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Neuron. 2004 Mar 4;41(5):723-36.

Differential sulfations and epimerization define heparan sulfate specificity in nervous system development.

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Department of Biochemistry and Molecular Biophysics, Center for Neurobiology and Behavior, Columbia University, College of Physicians and Surgeons, New York, NY 10032 USA.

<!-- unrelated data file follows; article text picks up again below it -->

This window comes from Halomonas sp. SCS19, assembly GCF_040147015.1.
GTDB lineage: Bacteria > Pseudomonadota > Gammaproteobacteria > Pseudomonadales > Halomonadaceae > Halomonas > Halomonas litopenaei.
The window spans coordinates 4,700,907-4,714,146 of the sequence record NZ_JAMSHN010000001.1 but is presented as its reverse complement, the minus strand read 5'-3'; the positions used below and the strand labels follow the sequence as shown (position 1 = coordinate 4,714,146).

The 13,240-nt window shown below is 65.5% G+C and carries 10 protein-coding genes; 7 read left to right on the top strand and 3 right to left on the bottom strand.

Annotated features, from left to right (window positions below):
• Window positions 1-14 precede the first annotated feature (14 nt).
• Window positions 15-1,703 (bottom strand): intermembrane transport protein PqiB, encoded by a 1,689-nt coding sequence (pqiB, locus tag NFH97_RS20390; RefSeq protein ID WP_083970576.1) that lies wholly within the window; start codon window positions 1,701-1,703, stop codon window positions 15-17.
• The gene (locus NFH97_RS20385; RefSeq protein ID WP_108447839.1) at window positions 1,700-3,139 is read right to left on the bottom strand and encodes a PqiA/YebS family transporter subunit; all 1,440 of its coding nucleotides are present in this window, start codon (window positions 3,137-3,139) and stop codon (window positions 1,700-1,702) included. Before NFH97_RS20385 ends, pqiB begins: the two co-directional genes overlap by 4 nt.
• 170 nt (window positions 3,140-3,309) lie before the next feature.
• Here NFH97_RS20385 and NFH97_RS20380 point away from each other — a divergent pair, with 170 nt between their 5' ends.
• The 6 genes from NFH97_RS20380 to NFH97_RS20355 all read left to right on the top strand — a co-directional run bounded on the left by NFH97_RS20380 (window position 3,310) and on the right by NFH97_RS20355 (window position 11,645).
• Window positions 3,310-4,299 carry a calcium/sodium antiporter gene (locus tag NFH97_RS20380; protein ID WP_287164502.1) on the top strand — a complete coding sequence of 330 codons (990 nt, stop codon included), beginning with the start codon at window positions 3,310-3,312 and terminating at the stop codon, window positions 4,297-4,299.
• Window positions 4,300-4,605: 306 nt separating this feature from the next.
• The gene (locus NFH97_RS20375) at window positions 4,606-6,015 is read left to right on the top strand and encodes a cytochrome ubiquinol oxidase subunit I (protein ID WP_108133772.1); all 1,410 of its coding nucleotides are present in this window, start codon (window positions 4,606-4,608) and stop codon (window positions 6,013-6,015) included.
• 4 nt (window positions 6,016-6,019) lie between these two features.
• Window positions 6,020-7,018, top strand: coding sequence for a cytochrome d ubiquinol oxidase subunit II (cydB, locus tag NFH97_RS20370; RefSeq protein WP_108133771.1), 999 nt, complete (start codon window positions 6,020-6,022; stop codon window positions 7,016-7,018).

Heparan sulfate proteoglycans (HSPG) are components of the extracellular matrix through which axons navigate to reach their targets. The heparan sulfate (HS) side chains of HSPGs show complex and differentially regulated patterns of secondary modifications, including sulfations of distinct hydroxyl groups and epimerization of an asymmetric carbon atom. These modifications endow the HSPG-containing extracellular matrix with the potential to code for an enormous molecular diversity. Attempting to decode this diversity, we analyzed C. elegans animals lacking three HS-modifying enzymes, glucuronyl C5-epimerase, heparan 6O-sulfotransferase, and 2O-sulfotransferase. Each of the mutant animals exhibit distinct as well as overlapping axonal and cellular guidance defects in specific neuron classes. We have linked individual HS modifications to two specific guidance systems, the sax-3/Robo and kal-1/Anosmin-1 systems, whose activity is dependent on different HS modifications in different cellular contexts. Our results demonstrate that the molecular diversity in HS encodes information that is crucial for different aspects of neuronal development.

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